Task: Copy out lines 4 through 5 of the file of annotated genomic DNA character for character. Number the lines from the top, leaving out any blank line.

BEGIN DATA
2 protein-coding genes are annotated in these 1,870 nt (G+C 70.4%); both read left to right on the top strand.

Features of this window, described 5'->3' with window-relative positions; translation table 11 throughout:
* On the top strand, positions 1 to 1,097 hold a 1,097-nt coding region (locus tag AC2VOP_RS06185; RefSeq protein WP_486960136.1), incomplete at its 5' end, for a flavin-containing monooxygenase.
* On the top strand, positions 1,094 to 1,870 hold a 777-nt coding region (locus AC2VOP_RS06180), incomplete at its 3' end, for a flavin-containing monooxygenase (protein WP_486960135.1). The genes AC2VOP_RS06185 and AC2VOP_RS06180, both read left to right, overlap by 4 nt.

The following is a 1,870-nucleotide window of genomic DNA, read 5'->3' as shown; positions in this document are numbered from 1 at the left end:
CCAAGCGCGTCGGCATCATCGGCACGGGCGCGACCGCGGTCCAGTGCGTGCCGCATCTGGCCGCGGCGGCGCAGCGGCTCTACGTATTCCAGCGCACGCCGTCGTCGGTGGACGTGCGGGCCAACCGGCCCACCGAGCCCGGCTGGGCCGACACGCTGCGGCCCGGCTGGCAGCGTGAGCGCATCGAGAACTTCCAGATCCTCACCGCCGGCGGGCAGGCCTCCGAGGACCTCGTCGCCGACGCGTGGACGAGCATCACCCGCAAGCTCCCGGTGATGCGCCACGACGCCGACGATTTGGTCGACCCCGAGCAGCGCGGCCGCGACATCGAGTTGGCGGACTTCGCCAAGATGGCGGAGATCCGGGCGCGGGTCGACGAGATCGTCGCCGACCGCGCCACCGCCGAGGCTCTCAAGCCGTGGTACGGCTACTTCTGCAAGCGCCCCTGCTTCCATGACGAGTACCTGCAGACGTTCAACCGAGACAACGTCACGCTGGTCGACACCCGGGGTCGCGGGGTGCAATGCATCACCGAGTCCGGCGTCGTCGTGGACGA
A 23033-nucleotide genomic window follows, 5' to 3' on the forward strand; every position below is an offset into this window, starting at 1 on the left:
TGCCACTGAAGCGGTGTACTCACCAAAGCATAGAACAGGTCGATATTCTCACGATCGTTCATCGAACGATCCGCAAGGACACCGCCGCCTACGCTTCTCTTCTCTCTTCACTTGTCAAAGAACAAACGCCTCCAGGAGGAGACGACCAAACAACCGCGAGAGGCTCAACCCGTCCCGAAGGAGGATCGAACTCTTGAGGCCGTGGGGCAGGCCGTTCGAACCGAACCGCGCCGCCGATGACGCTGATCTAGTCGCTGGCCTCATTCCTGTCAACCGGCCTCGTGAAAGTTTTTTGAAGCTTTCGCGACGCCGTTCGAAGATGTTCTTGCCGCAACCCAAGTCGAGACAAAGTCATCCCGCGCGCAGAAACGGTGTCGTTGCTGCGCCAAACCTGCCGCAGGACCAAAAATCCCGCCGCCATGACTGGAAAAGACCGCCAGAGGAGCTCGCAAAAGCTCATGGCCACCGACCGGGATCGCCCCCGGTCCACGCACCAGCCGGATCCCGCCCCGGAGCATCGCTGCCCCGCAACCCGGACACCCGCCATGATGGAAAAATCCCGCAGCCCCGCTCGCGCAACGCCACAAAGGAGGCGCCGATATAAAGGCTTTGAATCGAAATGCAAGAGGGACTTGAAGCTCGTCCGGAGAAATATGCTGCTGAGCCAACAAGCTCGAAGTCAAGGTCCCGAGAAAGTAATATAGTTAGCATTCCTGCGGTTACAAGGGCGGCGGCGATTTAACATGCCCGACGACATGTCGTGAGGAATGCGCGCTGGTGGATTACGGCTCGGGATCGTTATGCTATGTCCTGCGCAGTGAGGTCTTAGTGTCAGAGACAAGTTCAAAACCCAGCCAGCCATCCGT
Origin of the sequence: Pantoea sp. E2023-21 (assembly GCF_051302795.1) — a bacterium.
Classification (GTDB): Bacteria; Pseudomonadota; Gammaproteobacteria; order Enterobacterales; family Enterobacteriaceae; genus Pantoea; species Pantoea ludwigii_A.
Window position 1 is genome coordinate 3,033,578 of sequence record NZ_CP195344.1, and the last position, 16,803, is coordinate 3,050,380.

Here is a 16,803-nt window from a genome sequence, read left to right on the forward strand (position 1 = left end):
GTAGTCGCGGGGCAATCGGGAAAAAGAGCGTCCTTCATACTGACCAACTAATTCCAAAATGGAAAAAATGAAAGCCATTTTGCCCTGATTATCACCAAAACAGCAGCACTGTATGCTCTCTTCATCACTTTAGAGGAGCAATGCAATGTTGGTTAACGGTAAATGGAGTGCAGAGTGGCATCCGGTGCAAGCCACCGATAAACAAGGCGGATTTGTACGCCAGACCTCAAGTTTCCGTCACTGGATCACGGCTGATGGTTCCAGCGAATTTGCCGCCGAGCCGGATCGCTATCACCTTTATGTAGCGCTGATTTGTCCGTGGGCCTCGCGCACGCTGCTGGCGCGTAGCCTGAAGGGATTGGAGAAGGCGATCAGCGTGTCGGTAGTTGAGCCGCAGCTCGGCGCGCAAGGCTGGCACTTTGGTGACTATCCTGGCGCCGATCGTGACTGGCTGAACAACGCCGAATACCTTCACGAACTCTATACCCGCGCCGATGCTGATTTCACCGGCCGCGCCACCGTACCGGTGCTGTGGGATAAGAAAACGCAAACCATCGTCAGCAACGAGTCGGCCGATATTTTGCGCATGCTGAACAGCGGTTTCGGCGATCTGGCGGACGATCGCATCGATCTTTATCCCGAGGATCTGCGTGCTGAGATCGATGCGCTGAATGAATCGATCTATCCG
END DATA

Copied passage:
* On the top strand, positions 1,094 to 1,870 hold a 777-nt coding region (locus AC2VOP_RS06180), incomplete at its 3' end, for a flavin-containing monooxygenase (protein WP_486960135.1). The genes AC2VOP_RS06185 and AC2VOP_RS06180, both read left to right, overlap by 4 nt.

The following is a 1,870-nucleotide window of genomic DNA, read 5'->3' as shown; positions in this document are numbered from 1 at the left end: